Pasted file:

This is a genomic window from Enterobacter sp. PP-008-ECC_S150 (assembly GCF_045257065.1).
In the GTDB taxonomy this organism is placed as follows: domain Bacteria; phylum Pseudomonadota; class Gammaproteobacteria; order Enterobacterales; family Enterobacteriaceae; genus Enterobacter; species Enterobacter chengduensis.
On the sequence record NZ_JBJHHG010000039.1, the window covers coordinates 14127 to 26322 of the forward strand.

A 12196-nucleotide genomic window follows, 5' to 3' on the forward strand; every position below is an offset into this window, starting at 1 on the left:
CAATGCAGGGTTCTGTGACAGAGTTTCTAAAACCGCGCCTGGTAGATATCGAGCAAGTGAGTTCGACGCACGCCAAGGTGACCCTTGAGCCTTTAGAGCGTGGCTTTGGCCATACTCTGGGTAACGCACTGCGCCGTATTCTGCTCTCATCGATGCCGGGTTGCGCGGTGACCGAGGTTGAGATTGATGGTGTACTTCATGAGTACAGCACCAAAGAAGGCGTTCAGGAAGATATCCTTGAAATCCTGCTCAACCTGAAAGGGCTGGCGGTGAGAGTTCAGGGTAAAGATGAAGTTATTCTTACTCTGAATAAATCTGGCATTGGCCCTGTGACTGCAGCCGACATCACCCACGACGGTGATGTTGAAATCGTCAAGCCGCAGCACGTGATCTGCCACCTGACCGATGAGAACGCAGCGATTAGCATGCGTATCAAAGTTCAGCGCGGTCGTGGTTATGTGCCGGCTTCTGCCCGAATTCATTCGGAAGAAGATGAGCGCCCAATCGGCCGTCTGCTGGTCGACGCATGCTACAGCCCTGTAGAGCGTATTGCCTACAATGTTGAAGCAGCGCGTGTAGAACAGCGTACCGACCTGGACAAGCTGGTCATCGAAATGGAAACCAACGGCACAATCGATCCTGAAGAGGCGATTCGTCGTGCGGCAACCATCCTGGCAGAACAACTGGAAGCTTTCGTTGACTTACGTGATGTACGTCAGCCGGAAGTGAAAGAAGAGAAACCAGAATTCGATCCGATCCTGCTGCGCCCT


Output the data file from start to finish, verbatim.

This is a genomic window from Enterobacter sp. PP-008-ECC_S150 (assembly GCF_045257065.1).
In the GTDB taxonomy this organism is placed as follows: domain Bacteria; phylum Pseudomonadota; class Gammaproteobacteria; order Enterobacterales; family Enterobacteriaceae; genus Enterobacter; species Enterobacter chengduensis.
On the sequence record NZ_JBJHHG010000039.1, the window covers coordinates 14127 to 26322 of the forward strand.

A 12196-nucleotide genomic window follows, 5' to 3' on the forward strand; every position below is an offset into this window, starting at 1 on the left:
CAATGCAGGGTTCTGTGACAGAGTTTCTAAAACCGCGCCTGGTAGATATCGAGCAAGTGAGTTCGACGCACGCCAAGGTGACCCTTGAGCCTTTAGAGCGTGGCTTTGGCCATACTCTGGGTAACGCACTGCGCCGTATTCTGCTCTCATCGATGCCGGGTTGCGCGGTGACCGAGGTTGAGATTGATGGTGTACTTCATGAGTACAGCACCAAAGAAGGCGTTCAGGAAGATATCCTTGAAATCCTGCTCAACCTGAAAGGGCTGGCGGTGAGAGTTCAGGGTAAAGATGAAGTTATTCTTACTCTGAATAAATCTGGCATTGGCCCTGTGACTGCAGCCGACATCACCCACGACGGTGATGTTGAAATCGTCAAGCCGCAGCACGTGATCTGCCACCTGACCGATGAGAACGCAGCGATTAGCATGCGTATCAAAGTTCAGCGCGGTCGTGGTTATGTGCCGGCTTCTGCCCGAATTCATTCGGAAGAAGATGAGCGCCCAATCGGCCGTCTGCTGGTCGACGCATGCTACAGCCCTGTAGAGCGTATTGCCTACAATGTTGAAGCAGCGCGTGTAGAACAGCGTACCGACCTGGACAAGCTGGTCATCGAAATGGAAACCAACGGCACAATCGATCCTGAAGAGGCGATTCGTCGTGCGGCAACCATCCTGGCAGAACAACTGGAAGCTTTCGTTGACTTACGTGATGTACGTCAGCCGGAAGTGAAAGAAGAGAAACCAGAATTCGATCCGATCCTGCTGCGCCCT